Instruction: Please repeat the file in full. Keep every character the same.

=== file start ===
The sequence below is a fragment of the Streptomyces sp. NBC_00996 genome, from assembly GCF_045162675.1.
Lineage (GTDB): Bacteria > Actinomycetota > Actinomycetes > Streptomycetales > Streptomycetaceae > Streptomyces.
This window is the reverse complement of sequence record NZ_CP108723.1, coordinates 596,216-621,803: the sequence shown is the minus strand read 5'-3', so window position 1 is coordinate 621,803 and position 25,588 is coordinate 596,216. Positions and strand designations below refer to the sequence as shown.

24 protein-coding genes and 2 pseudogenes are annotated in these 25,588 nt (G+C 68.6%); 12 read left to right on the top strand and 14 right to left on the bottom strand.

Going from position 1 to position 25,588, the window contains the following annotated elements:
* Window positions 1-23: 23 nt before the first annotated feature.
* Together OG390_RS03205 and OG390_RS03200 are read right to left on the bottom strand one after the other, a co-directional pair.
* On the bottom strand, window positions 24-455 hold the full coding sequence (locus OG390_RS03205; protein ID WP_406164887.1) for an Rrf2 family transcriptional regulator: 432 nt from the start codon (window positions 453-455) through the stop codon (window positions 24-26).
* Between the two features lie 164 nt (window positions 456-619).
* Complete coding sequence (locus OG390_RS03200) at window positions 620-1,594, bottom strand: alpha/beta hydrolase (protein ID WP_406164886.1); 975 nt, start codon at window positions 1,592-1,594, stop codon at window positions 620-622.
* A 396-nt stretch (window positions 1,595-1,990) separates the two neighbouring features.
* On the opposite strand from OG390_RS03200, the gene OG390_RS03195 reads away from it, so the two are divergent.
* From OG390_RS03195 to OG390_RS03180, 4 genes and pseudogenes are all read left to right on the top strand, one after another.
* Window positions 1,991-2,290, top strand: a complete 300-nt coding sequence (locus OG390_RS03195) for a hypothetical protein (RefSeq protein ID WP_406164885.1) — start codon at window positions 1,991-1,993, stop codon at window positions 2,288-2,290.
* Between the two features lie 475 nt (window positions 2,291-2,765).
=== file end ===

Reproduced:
The sequence below is a fragment of the Streptomyces sp. NBC_00996 genome, from assembly GCF_045162675.1.
Lineage (GTDB): Bacteria > Actinomycetota > Actinomycetes > Streptomycetales > Streptomycetaceae > Streptomyces.
This window is the reverse complement of sequence record NZ_CP108723.1, coordinates 596,216-621,803: the sequence shown is the minus strand read 5'-3', so window position 1 is coordinate 621,803 and position 25,588 is coordinate 596,216. Positions and strand designations below refer to the sequence as shown.

24 protein-coding genes and 2 pseudogenes are annotated in these 25,588 nt (G+C 68.6%); 12 read left to right on the top strand and 14 right to left on the bottom strand.

Going from position 1 to position 25,588, the window contains the following annotated elements:
* Window positions 1-23: 23 nt before the first annotated feature.
* Together OG390_RS03205 and OG390_RS03200 are read right to left on the bottom strand one after the other, a co-directional pair.
* On the bottom strand, window positions 24-455 hold the full coding sequence (locus OG390_RS03205; protein ID WP_406164887.1) for an Rrf2 family transcriptional regulator: 432 nt from the start codon (window positions 453-455) through the stop codon (window positions 24-26).
* Between the two features lie 164 nt (window positions 456-619).
* Complete coding sequence (locus OG390_RS03200) at window positions 620-1,594, bottom strand: alpha/beta hydrolase (protein ID WP_406164886.1); 975 nt, start codon at window positions 1,592-1,594, stop codon at window positions 620-622.
* A 396-nt stretch (window positions 1,595-1,990) separates the two neighbouring features.
* On the opposite strand from OG390_RS03200, the gene OG390_RS03195 reads away from it, so the two are divergent.
* From OG390_RS03195 to OG390_RS03180, 4 genes and pseudogenes are all read left to right on the top strand, one after another.
* Window positions 1,991-2,290, top strand: a complete 300-nt coding sequence (locus OG390_RS03195) for a hypothetical protein (RefSeq protein ID WP_406164885.1) — start codon at window positions 1,991-1,993, stop codon at window positions 2,288-2,290.
* Between the two features lie 475 nt (window positions 2,291-2,765).